Maritime securityMaritime Security: Better tracking of small craft needed

Published 30 November 2007

The Coast Guard use the Port of Miami to test the Visualization Tools for Situational Awareness and Emergency Response program; the Viz Tools program enhanced security at the port, but those in charge say there is still a gap in port security, and to plug it there is a need to know more about about registered small craft in the Miami area; more than 170,000 of these small boats and craft are registered

During the past two weeks we covered maritime security developments in greater depth, as part of our coverage of E. J. Krause’s 2007 Maritime Security Expo, which took place in New York on 27-28 November. Others, too, pay growing attention to maritime security. New visualization tools are helping the Coast Guard develop situational awareness at the Port of Miami, but more assistance is needed to track small boats and noncooperative vessels, according to congressional testimony given this week. Washington Technology’s Alice Lipowicz writes that DHS’s Science and Technology Directorate is funding the Visualization Tools for Situational Awareness and Emergency Response program, also known as Viz Tools. The project is a proof-of-concept demonstration to correlate sensors and automated vessel-tracking information with advanced notification-of-arrival information and other port activity, Commander Karl Schultz, head of the Coast Guard’s Miami sector, testified at a field hearing 26 November of the House Homeland Security Subcommittee on Border, Maritime and Global Counterterrorism. The hearing was held in Miami.

The visualization tool program — along with Project Hawkeye, which is a sensor network surveillance project for Miami and other ports — is serving as a test bed for Command 21, the Coast Guard’s next large upgrade of its command centers. The program will improve maritime domain awareness, but there are still yawning gaps. For example, the Coast Guard needs better information on the 170,000 registered small craft in Miami, Dade and Broward counties, Schultz said. “The small boat threat … continues to present technology and policy challenges and remains a primary maritime security concern,” Schultz said. “Within [DHS], we are working closely with Customs and Border Protection to expand our efforts to secure the small maritime craft environment.” Schultz also said the Coast Guard still has a long way to go to managing all the information needed for daily operations and decision making. This includes coordination of programs for tracking large vessels, such as the National Automatic Identification System, Advanced Notice of Arrival process, and the forthcoming International Maritime Organization’s Long Range Identification and Tracking system.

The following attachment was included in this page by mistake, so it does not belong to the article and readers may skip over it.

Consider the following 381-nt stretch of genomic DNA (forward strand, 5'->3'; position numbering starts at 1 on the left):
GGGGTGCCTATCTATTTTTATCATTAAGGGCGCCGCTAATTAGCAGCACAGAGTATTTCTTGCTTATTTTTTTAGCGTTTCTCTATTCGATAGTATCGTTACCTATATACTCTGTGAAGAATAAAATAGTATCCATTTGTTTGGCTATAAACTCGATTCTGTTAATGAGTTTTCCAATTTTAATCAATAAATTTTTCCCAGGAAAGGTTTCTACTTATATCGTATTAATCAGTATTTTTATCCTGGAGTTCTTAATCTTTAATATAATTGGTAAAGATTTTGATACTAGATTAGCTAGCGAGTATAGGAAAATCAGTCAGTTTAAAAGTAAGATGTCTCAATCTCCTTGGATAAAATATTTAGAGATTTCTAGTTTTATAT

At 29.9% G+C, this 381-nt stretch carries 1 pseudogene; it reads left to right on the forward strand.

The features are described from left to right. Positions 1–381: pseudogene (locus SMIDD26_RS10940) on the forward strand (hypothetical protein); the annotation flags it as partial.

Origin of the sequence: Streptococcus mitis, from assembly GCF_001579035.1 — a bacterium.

Stephen Dryden, CEO of the Columbia, South Carolina-based Mariner Group LLC, which is providing its CommandBridge software solution to the Viz Tools project, also testified at the hearing. He said the objectives of Viz Tools are to develop and maintain situational awareness, identify threats rapidly, maximize assets and operational capacity to respond to the threat, and plan and manage the emergency response. Before Viz Tools, those standing watch had to achieve situation awareness by monitoring radars, harbor pilot Web sites, incoming messages, commercial media, weather and Coast Guard systems, he said.

Dryden agreed with Schultz that small vessels are a vulnerability. The ports need better sensor technology to track small boats and identify noncooperative vessels whose transponders for tracking through the Automatic Identification System are turned off. With today’s technology, ports fall short in their ability to track noncooperative vessels and small boats, Dryden said. Programs in development, such as the Coast Guard’s Automated Scene Understanding project, may help mitigate those problems, he said. Dryden also recommended additional aids to improve situational awareness, including the integration of cargo and vessel information into Viz Tools, more coordination with local law enforcement agencies and improved long-range tracking of vessels.